The creation of the traditional Peking duck dish is something that requires a careful knowledge of an age-old skill. Prepared the same way since the Imperial era, this Chinese dish is an important cultural cornerstone.
The crisp skin combined with the correct fat to meat ratio is something that can’t be replicated utilizing shortcuts of any kind. Far too many people have been fed an inferior product, and there’s a very telling difference between commercially prepared Peking duck and the authentically prepared dish.
An Overview of the Traditional Method
The traditional method of Peking duck preparation is as old as the Northern and Southern dynasties. The chef would choose a White Beijing duck, a breed heavily domesticated in China, and roast the duck to slow perfection. They did this using either a convection method, or a second method that suspended the duck above the flame.
The second method has been continued with a great deal of success throughout traditional Chinese restaurants. The preparation of the traditional Peking duck involves the following:
- Choosing and plucking an appropriate White Beijing duck
- Air is pushed between its skin and flesh, and an incision is made to remove its entrails
- The bird is cleaned and skewered with a wooden rod which allows it to be suspended above the flame
- The duck is sometimes soaked in boiling water to tighten skin and then filled with water and sewn shut once again
- After being thoroughly hung and dried the duck’s skin will be brushed or marinated using sugar or other traditional agents
- The last step involves the suspension of the duck in a large oven at a temperature of around 500F for between 30-40 minutes
The duck will be deemed ready when its skin has a beautiful reddish color and has the crisp texture that can only be achieved via traditional cooking methods. In restaurants that continue to embrace the old ways, the chef will bring the duck to the table and slice it into more than 100 thin and succulent sections.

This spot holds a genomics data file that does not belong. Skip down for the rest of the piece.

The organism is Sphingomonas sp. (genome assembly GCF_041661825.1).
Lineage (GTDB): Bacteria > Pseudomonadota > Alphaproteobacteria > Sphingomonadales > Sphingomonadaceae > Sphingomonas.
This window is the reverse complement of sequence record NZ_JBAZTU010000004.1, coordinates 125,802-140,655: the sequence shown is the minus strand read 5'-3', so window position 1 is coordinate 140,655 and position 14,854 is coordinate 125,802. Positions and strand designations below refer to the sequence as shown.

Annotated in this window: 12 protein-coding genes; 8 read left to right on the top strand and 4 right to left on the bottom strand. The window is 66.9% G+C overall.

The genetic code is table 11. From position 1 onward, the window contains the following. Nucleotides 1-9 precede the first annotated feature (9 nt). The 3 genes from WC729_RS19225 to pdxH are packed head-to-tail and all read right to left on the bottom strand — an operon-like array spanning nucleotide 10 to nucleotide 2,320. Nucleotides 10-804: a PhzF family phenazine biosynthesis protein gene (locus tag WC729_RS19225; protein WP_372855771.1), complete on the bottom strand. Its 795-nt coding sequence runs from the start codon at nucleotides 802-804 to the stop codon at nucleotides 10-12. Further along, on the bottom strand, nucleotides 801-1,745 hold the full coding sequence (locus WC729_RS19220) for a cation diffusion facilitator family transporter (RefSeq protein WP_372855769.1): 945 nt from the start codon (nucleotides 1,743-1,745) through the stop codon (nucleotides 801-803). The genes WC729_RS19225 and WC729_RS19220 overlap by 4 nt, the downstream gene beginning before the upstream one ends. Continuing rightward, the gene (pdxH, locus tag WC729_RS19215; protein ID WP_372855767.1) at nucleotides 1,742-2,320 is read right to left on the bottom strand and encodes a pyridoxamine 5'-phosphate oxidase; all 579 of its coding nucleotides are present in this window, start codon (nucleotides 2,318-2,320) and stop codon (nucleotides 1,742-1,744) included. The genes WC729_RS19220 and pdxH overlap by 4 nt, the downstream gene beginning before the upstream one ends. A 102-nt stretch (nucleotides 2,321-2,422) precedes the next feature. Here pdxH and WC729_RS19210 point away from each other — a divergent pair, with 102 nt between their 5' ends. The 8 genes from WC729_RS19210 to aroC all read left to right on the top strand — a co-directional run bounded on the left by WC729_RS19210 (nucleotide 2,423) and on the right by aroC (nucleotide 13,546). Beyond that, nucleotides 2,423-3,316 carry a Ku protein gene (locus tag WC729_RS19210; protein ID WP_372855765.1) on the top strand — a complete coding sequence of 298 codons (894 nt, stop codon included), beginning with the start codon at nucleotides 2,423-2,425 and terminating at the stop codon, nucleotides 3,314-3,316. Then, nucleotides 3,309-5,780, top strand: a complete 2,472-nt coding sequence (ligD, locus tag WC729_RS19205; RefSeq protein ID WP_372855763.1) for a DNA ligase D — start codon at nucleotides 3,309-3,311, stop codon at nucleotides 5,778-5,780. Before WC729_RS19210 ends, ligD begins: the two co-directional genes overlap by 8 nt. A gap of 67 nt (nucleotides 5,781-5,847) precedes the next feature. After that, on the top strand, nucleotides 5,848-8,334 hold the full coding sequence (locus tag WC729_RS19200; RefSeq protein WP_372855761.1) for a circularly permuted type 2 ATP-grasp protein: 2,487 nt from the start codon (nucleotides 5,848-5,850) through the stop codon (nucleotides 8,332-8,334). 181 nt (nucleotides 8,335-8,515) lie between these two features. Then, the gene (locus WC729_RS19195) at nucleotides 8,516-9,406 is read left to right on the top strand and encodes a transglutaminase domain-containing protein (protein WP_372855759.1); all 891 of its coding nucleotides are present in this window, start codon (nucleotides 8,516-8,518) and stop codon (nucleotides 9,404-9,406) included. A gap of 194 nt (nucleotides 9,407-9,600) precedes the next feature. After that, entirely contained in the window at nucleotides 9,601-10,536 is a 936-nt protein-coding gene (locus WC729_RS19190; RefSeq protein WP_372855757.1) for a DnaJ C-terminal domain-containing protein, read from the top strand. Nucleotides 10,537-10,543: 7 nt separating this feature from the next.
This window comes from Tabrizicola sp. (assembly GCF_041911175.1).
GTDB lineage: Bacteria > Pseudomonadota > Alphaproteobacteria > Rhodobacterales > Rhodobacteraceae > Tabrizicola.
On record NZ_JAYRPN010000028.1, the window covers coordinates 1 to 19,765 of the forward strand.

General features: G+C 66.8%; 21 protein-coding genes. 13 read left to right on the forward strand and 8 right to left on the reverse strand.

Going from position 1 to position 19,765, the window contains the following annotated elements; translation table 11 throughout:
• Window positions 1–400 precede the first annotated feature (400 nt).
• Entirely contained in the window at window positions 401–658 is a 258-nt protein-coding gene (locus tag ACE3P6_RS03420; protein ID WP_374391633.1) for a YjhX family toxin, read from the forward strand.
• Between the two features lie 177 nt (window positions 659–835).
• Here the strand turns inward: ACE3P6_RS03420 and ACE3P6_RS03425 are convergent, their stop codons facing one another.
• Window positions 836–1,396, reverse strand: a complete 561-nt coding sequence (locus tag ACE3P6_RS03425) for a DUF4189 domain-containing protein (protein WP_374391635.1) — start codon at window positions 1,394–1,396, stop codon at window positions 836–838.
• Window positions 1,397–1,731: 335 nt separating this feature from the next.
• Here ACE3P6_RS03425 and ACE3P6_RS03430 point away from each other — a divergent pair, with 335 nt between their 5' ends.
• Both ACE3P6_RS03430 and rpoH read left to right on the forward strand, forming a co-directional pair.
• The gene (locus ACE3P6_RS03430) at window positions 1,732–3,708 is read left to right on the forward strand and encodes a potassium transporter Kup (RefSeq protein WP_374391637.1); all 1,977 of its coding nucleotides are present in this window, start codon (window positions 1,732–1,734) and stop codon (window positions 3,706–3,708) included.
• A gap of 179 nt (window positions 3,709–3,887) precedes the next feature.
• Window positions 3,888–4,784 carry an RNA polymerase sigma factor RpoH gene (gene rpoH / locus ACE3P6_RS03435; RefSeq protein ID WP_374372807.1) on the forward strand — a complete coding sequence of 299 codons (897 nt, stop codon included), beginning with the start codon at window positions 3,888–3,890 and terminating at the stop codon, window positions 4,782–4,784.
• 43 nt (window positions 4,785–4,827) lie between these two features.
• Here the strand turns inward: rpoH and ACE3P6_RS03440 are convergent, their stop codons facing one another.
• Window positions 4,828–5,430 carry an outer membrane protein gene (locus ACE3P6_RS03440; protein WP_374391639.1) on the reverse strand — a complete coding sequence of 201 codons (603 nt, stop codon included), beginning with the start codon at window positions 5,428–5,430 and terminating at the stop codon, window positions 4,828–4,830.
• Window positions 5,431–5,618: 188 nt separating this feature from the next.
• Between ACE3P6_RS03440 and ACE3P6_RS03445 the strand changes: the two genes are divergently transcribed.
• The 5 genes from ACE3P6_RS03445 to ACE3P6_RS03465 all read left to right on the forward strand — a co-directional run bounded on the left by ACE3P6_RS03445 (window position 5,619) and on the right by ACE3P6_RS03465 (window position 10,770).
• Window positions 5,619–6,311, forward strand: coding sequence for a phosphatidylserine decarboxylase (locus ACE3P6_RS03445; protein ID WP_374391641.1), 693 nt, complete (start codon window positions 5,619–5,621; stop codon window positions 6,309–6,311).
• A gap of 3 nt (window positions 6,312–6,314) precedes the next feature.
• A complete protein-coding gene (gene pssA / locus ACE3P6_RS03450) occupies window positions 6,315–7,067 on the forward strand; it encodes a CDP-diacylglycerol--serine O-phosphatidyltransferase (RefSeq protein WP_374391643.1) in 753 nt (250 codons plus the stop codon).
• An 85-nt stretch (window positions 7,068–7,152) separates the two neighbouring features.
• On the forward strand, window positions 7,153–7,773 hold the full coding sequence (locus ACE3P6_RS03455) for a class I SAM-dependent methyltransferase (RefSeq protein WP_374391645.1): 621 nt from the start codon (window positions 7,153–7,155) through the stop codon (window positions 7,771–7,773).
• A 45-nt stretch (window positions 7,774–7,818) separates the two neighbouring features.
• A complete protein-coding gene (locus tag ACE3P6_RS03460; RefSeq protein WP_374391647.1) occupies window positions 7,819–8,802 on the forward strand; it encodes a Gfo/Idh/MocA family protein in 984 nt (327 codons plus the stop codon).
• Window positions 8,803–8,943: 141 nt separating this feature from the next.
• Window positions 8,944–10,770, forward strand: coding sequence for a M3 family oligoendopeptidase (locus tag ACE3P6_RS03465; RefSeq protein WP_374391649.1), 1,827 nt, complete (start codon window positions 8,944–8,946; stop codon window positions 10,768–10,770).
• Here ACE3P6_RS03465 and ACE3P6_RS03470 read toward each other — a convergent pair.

Why is the Traditional Method Preferred Over Modern Alternatives?
An article by Veronica Lin highlights some of the problems with cutting corners and utilizing cheaper and faster electric ovens. In Lin’s interview with chef Lu Xiaofei, she uncovers the advantages that cooking in the traditional large fireclay oven provides over modern electric means.
Lu notes the chef’s ability to carefully monitor the cooking duck and to make immediate changes when necessary. This close attention to detail combined with the original fruit flavors infused with the woods creates a finished product unique to this timeless method.
How Far Chinese Chefs in California are Willing to Go to Preserve Tradition
The practice of preparing and serving traditional Peking duck is so sacred to the Chinese culture that local California chefs and activists lobbied to have health code exceptions made in their favor. These exceptions allow the duck to be hung in the windows of traditional Chinese establishments while being dried according to ancient methods of preparation.
Since the exception was made for Peking duck in the 1980s , chefs have continued to embrace and practice cooking methods that keep a cultural tradition alive and well for future generations.